Gravity breaks cinematic precedents

courtesy of Warner Brothers Pictures
courtesy of Warner Brothers Pictures
courtesy of Warner Brothers Pictures

Gravity is an audacious piece of filmmaking. Similar to Life of Pi (2012), Gravity has a story that makes it seem shocking that the film was funded in the first place. Centered on two struggling astronauts trying to survive after a self-destructed Russian satellite causes a debris storm, Gravity has two people, almost no dialogue, and minimal plot. But it’s worth every penny.

For much of its runtime, not much happens other than watching the characters float precariously around in outer space. If two big-name stars, Sandra Bullock (arguably giving the best performance of her career) and George Clooney, weren’t starring in the film, this would be an even bigger gamble from a studio’s perspective. The power of the film and much of its story is fixated on gorgeous visuals, emphasizing the vastness and wonder of space.

Gravity is an incredible achievement of technical design and special effects, making use of every advancement in filmmaking and technology. These demand a large portion of conversation concerning the film. There are compositions in the film that are so painstakingly precise that it’s easy to imagine certain scenes taking days or weeks to get that perfect camera placement. The effects acknowledge the haunting emptiness and beauty of the environment and show the astronauts as specks against stretches of infinite space.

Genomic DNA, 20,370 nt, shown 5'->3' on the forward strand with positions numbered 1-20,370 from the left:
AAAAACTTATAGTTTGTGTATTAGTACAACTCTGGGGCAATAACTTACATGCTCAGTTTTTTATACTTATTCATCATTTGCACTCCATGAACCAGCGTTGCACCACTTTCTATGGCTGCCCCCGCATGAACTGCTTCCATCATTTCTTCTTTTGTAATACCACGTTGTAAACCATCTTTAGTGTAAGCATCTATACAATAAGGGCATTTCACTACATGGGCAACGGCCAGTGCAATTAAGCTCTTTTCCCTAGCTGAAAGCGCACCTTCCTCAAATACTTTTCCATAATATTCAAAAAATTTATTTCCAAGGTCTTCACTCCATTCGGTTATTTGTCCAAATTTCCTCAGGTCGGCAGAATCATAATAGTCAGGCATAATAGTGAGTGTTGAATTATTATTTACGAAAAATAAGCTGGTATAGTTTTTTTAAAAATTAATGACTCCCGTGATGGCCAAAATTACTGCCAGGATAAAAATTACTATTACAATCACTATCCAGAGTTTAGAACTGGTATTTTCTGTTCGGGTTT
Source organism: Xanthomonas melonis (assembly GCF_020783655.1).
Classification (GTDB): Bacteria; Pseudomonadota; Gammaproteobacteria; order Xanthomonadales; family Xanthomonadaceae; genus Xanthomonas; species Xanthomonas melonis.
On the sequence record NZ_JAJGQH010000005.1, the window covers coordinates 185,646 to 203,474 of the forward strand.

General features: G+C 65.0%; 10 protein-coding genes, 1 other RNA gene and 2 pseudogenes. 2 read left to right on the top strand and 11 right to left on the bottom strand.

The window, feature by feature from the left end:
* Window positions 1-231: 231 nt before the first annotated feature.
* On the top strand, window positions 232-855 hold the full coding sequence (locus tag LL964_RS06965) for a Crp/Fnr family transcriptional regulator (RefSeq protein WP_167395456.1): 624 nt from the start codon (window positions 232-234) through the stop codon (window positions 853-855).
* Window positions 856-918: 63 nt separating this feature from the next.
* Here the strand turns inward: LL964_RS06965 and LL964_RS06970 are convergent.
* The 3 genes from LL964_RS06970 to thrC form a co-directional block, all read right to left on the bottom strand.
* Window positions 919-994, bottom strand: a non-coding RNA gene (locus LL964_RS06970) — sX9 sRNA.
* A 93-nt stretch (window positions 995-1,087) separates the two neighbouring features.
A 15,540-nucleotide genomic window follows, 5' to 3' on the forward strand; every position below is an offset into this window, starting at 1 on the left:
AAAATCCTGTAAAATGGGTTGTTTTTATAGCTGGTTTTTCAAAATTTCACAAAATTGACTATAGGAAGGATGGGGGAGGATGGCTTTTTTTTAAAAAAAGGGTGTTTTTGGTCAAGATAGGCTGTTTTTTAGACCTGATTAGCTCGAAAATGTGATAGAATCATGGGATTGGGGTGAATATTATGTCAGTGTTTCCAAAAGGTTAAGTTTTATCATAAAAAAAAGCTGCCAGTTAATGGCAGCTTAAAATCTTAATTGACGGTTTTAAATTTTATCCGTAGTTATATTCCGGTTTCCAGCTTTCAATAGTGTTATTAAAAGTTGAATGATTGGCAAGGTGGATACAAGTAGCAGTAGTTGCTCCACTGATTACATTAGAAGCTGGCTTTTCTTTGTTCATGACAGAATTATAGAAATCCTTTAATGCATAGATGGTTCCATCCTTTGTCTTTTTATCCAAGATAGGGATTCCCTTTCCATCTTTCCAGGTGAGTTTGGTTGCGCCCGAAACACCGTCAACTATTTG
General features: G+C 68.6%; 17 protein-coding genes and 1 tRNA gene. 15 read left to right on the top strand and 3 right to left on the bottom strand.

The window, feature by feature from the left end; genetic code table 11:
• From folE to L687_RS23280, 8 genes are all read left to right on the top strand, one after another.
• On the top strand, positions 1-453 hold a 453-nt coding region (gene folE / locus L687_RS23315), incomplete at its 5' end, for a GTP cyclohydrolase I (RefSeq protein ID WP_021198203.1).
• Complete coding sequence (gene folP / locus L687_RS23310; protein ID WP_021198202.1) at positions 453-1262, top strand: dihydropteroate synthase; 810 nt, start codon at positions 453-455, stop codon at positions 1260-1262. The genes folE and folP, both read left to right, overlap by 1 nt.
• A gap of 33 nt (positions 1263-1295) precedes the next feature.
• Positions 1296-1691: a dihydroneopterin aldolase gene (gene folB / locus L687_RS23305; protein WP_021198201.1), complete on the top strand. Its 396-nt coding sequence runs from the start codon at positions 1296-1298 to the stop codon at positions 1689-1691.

The visuals are not only deeply immersive and stunning but are pleasingly utilized for more than mere razzle-dazzle effect. Writer-director Alfonso Cuarón and Director of Photography Emmanuel Lubezki clearly use the special effects to create a mood and atmosphere that feels tangible – like the viewer is actually in space.  Not since Avatar has a film demanded to be seen in 3D. The 3D isn’t a gimmick here; it is a vital part of the experience that adds depth, dimension, and texture.

Above all else, Gravity is a thoroughly humanistic film. There are moments of transcendent beauty that come not only from the film’s powerful visuals but also from its simple but compelling story. The characters seem doomed to die and lose hope at more than one point in the movie.  The film’s best moment is when Bullock’s character, Dr. Ryan Stone, considers the fact that she’s going to die. Words cannot properly articulate how I felt watching her contemplate this moment. I was hypnotically drawn in by a perfect meeting of acting, story, and visuals. The film’s fully fleshed out and well-realized characters played by Bullock and Clooney become much more than vehicles for a visceral story.

But perhaps this is not surprising coming from Cuarón who has always had a knack for fantastic visual flare but never at the expense of the characters or narrative (i.e. Harry Potter and the Prisoner of Azkaban; Children of Men; Y Tu Mama Tambien).  I doubt that few movies will be introduced this year with as much imagination, invention, and pure cinematic power as Gravity.

Leave a Reply